Rotating crops and herbicide MOA
Cropping history dictates the crop rotation decisions on Grant and Kate Wilson’s Hopetoun farm in Victoria’s southern mallee region. The Wilson’s use a conservative rotation with up to one-third of the farm under vetch or fallow at any one time.
Their no-till cropping rotation, which includes wheat, lentils, canola, barley, lupins and field pea, is governed by disease and weed management considerations, proving that integrated weed and disease management can go hand in hand.
“There was a time when we just ignored summer weeds, but not now,” says Grant. “We are very conscious of weed management all year round and the potential for herbicide resistance to really limit our options if it gets out of hand.”
Following a ‘no cereal after cereal’ policy, Grant usually tries for a two year break between cereal crops. “We also rotate between different wheat cultivars to make the most of their disease management traits,” he says.
“Following a cereal we would be looking to plant a legume, usually a lentil crop, but if we were faced with a broader weed problem we would choose an ‘imi’ tolerant lentil or possibly decide to grow field pea instead of lentils to take advantage of the wider range of selective herbicides registered in field pea.”
Being in a lower rainfall zone (325 mm or 13 inches), the Wilsons find a conservative rotation is safer in the long run and gives them more options to manage annual ryegrass.
Pulse crops offer the best combination of tactics to tackle ryegrass in-crop using grass selective herbicides and desiccation. Recently Grant started using pre-emergent herbicides such as Boxer Gold® and Sakura® to reduce their reliance on trifluralin in wheat. “So far we have had mixed results, especially in dry weather, when there was insufficient moisture to properly activate the herbicide, on top of poor crop competition due to the seasonal conditions,” he says. “It is an expensive option but when it works it provides good control across the paddock.”
Grant prefers to use Boxer Gold® before sowing with knife-points and press wheels on the seeder.
The heavier soils are in a fallow rotation to conserve soil moisture. Most fallow paddocks will usually be sprayed once or twice, depending on rainfall, over the summer.
The Wilsons grow vetch as a green manure crop on their lighter soils to improve soil health and control weeds. When the vetch reaches maximum biomass Grant sprays it out to gain maximum benefit from the high biomass production. All other crops are left as standing stubble and this year they will be moving into inter-row sowing.
“We now have RTK guidance fitted to the seeder and expect to see some real improvements in crop establishment,” he says. “With a more even sowing depth we should get more uniform germination and that will increase the crop’s ability to out-compete weeds.”
The soil type across the Wilson’s farm ranges from sand to loam and varies in pH. Kate, an independent agronomist, takes production-limiting factors such as soil pH and boron levels into account when planning the rotation, particularly with lupins being more sensitive to higher pH and lentils being sensitive to boron levels. The potential for herbicide residues to still be present after a dry summer is also a consideration, particularly on higher pH soils.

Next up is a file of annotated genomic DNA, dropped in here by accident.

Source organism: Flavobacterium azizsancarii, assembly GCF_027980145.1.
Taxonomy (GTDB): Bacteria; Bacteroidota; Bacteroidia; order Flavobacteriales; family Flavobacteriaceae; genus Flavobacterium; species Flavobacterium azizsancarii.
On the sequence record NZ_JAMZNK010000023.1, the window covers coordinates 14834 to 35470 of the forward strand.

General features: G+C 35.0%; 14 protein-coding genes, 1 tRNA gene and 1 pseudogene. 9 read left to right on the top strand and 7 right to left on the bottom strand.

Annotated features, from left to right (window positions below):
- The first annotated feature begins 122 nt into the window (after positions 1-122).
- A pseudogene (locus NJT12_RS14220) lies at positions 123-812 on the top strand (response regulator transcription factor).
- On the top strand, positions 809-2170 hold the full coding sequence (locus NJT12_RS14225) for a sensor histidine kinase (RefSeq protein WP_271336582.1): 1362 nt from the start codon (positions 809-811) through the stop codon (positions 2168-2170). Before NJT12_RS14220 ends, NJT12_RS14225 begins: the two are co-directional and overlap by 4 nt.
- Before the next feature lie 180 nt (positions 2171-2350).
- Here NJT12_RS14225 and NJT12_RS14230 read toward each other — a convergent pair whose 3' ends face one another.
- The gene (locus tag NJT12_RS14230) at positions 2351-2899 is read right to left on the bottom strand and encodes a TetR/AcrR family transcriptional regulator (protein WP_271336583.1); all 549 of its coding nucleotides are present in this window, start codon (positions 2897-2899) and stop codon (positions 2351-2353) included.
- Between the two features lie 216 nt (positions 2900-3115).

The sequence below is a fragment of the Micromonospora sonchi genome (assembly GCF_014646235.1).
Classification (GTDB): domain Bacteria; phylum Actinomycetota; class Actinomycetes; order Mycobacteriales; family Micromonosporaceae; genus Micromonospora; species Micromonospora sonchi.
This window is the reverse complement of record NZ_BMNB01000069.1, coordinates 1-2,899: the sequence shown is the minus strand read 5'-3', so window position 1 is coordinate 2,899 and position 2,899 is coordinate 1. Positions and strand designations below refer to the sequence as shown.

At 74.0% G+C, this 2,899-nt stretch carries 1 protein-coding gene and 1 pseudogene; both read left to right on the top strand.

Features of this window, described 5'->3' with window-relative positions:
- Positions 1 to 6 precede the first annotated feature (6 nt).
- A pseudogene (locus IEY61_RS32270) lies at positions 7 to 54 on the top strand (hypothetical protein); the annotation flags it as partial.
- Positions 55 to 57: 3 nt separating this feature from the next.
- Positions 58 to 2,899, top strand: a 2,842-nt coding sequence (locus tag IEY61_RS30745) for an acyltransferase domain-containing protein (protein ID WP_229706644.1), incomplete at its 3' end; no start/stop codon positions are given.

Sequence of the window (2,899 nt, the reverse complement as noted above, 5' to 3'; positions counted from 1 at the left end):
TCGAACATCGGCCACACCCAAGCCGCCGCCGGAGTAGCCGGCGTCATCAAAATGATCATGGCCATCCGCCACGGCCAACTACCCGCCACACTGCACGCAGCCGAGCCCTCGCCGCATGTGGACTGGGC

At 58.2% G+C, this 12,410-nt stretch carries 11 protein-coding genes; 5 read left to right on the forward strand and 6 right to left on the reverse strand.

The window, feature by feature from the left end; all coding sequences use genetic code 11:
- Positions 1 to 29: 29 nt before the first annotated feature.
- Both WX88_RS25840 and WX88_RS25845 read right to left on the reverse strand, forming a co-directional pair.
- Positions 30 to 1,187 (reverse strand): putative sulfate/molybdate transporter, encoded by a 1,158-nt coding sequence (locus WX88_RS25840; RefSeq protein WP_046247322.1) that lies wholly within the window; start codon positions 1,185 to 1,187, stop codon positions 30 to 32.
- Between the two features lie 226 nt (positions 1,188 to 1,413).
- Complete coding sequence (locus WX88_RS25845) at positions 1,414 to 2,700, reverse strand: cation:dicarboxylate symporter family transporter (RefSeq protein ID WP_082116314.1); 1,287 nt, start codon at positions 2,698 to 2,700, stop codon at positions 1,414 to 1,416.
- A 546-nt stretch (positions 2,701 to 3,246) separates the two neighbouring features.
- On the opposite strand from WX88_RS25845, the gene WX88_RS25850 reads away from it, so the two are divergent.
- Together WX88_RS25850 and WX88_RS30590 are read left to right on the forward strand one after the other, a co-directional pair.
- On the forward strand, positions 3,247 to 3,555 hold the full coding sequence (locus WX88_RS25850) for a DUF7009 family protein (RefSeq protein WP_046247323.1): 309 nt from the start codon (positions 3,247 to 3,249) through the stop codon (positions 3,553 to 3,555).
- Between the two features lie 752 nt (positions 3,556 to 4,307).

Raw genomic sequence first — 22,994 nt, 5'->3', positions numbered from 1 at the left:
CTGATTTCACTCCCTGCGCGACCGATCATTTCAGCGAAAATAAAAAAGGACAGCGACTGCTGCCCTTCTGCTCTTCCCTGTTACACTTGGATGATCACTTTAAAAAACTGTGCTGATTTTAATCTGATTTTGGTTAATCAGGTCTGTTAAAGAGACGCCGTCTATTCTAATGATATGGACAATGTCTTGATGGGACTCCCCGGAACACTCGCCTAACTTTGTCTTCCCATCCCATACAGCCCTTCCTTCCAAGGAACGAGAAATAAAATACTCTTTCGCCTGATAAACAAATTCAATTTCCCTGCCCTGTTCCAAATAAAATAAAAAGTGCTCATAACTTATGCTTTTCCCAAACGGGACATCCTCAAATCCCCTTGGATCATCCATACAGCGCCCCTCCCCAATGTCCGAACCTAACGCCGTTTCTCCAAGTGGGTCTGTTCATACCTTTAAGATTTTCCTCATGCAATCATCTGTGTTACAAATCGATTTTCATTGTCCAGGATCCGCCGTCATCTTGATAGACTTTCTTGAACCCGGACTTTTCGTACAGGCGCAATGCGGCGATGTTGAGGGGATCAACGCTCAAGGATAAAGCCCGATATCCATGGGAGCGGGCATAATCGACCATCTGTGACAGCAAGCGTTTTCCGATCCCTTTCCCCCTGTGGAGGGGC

The Wilsons crop between 4000 and 5000 ha a year and generally do not have livestock, however they do fatten lambs on stubble as the opportunity arises.
Annual ryegrass has some resistance to Group A ‘fops’ but so far ‘dim’ herbicides are still effective. Kate customises their herbicide mixes to preserve the effectiveness of the dim herbicides by avoiding unnecessary usage.
They have also resisted a move into glyphosate tolerant varieties because they are concerned about the potential over-use of glyphosate that may lead to glyphosate resistance in weeds. However, they do grow some herbicide tolerant crops that utilise different herbicide modes of action.
The Wilsons choose not to grow imi-tolerant cereals because they believe this would lead to an over-use of Group B chemistry, which is known to lead to herbicide resistance in weeds such as brome grass.
They use imi-tolerant Clearfield canola to a limited degree as another option to control annual ryegrass using imazapic/imazapyr (Group B) products and rotate herbicides as best they can in an attempt to stave off herbicide resistance in grass weeds.
“We use crop desiccation to stop weed seed set to avoid the need for narrow windrow burning to destroy weed seeds after harvest,” says Grant. “Desiccation seems most effective in legumes, particularly lentils. In cereals we have also used herbicides to croptop weeds according to product label instructions.”
“Fleabane is a new weed in this area having become noticeable for the first time during the wet summer in 2010,” says Grant. “A double knock treatment has been recommended for fleabane control and we will also introduce cultivation if required in some situations.”
The Wilson’s tread a fine line between maximising crop competition and conserving soil moisture. “Plant health is our main interest and we use a range of tactics to reduce weed pressure in-crop,” says Grant. “With legumes in the rotation we avoid applying much starter-N fertiliser and we make an effort over summer to get the paddocks as clean as possible before seeding.”
The Wilsons plant their crops as narrow as possible using a standard cereal seeding rate of 60 kg/ha on a 250 mm row spacing. They find this row spacing narrow enough to provide early crop competition and not be too rough, while still being able to inter-row sow.
Taking a thoughtful and long-term view of herbicide use within their cropping system has kept a lid on herbicide resistance on the Wilson’s farms so far and preserved a wide range of herbicide chemistry. Herbicide use is supported with non-herbicide tactics and the rotation of modes of action within and between crop types.